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  • Erica Reardon

In Place of Turn and Talk, Ways to Monitor for Engagement When Working With Students Virtual Part 2

Last week I witnessed my kinder daughter, McKenna, enter a class zoom call with an enthusiastic, “Hi everyone!”  Her teacher started the writing lesson with a mini-lesson where she was demonstrating and talking to them about how they are writers.  About 6 minutes in, I noticed McKenna start to wiggle and around 10 minutes in she was literally melting out of her chair. I attempted to redirect her attention back to the lesson and that is when chaos ensued. With a great deal of emotions bubbling over she announced, “I can’t do this!” and ripped her paper.    

How did McKenna go from an enthusiastic start to a complete meltdown in less than 10 minutes?  I sensed that her young enthusiastic brain was on overload and needed some time and space to download and process this new information.  It reminded me of Eric Jensen’s work on “Teaching with the Brain in Mind” which provides some helpful guidelines for how many minutes students can sustain engagement with direct instruction.

These guidelines are critical for us when thinking about engagement. Our pacing has a direct impact on student engagement and their ability to process and retain what we are trying to teach them.  Another motto that I teach by is, “to always teach towards transfer and independence.” Our natural inclination as teachers is to explain, reexplain, demonstrate, and redemonstrate in hopes that something will stick. In light of this brain research, I have tried to shift my teaching to engage students as quickly as possible.  

This leads us back to the BIG question we are all grappling with. How do we engage when teaching virtually? Below are a second set of strategies to add to your toolbox. Actually regardless of how you are teaching this year, all of these are great to try. If you missed the first engagement post, you will want to check out some more great tips that were included there!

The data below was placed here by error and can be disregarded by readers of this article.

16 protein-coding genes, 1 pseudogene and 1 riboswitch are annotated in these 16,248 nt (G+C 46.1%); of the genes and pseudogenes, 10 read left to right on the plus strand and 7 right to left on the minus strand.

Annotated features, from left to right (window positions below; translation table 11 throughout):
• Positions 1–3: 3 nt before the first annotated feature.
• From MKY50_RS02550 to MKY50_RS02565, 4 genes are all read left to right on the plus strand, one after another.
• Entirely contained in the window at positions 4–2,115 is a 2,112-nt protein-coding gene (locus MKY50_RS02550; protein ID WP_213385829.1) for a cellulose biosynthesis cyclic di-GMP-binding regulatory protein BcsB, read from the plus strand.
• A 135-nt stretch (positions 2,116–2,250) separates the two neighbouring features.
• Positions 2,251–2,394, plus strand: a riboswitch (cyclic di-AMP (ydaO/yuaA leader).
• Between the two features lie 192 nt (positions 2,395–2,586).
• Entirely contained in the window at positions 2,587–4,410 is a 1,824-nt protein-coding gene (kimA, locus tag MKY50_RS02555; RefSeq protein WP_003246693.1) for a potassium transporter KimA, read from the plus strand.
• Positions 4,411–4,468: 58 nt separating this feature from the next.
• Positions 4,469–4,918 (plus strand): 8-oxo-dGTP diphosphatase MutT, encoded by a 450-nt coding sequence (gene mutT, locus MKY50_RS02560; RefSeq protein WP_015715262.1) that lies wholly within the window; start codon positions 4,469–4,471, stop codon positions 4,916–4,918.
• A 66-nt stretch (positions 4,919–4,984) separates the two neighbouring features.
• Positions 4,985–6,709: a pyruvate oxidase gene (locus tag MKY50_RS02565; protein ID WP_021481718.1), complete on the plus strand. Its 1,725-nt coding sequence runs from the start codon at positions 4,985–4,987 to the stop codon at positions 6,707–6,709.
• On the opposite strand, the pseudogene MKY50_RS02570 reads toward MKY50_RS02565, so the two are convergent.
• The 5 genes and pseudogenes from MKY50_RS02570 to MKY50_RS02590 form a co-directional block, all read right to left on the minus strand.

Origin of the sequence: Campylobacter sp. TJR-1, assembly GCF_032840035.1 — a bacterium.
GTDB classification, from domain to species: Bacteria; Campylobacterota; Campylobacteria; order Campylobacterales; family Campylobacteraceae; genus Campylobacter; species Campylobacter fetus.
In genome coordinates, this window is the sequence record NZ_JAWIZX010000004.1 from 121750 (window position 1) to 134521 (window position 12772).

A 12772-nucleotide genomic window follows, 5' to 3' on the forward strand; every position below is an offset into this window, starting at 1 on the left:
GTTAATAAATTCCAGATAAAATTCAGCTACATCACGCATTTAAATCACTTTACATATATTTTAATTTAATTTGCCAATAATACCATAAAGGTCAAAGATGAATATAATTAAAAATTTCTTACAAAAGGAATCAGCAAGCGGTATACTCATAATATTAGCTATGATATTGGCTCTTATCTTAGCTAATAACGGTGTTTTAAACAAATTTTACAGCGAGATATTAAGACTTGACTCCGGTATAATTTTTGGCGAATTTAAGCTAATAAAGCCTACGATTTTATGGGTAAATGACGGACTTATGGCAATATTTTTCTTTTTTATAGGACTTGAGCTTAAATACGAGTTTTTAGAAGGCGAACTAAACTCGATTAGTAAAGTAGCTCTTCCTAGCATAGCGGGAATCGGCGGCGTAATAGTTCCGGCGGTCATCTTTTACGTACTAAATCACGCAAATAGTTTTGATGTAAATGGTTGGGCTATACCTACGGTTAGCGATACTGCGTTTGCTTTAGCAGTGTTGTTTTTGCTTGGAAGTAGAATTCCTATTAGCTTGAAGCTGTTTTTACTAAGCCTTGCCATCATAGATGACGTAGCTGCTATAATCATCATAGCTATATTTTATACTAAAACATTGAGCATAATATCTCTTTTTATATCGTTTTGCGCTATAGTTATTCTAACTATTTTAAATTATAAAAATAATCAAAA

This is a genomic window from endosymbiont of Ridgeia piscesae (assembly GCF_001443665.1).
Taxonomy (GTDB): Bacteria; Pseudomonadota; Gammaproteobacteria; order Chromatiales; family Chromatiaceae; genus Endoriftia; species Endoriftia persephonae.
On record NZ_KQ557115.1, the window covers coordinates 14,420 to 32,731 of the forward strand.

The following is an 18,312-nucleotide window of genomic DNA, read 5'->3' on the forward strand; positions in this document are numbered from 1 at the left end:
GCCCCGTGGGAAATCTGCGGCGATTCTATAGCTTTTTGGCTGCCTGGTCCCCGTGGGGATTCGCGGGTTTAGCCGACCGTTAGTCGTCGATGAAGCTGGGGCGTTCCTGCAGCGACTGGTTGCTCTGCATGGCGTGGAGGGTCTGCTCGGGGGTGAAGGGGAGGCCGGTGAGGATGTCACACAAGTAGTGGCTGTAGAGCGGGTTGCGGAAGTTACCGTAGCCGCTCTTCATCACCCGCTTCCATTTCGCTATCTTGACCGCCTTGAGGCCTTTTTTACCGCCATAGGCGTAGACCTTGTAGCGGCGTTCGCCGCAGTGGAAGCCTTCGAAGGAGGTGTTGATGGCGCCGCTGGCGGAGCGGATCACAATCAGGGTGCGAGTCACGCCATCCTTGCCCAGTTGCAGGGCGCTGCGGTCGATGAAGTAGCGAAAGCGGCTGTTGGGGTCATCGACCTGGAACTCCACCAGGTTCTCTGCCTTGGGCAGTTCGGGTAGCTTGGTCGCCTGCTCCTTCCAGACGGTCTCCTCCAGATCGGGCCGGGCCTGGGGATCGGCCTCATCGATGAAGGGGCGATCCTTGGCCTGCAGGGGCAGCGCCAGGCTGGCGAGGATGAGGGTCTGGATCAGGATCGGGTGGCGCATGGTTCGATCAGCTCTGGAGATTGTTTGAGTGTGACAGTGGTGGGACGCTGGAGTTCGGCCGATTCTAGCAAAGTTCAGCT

Use hand signals: 

  • Thumbs up, down, or sideways. This works especially well if you are having kids evaluate something that is being demonstrated or to rate their level of understanding or feelings about something.  For example, you might demonstrate finding a good reading spot for kids and have them give a thumbs up if it is a good reading spot, thumb down if not good, and sideways thumb if somewhere in the middle.   

  • Rate it. Show me with your fingers on a scale of 1-5 or 1-10.  There are endless possibilities for this engagement move. You could use this in a similar way as the thumb example above to rate things. Another way this could go is you could put numbers on your charts next to the strategies and ask kids to show you which thing from the chart they are hoping to try during reading/writing today.  Think of how powerful this could be during read aloud?  Pause the read aloud. Show the anchor chart. Which thing from the chart is the text calling us to think about?  Then respond with another appropriate engagement move to get the students trying or responding. 

  • Use your hand as an organizer. Touch your hand and say it out-loud while muted.  For example, you might read a text aloud, pause, and have them use their hand to say the main idea and details.  You would prompt them to touch their palm and say aloud the main idea. Then watch them say the main idea. Then use their fingers to touch and say the supporting details.  Again, have students get in really close to the computer so you can watch them engage.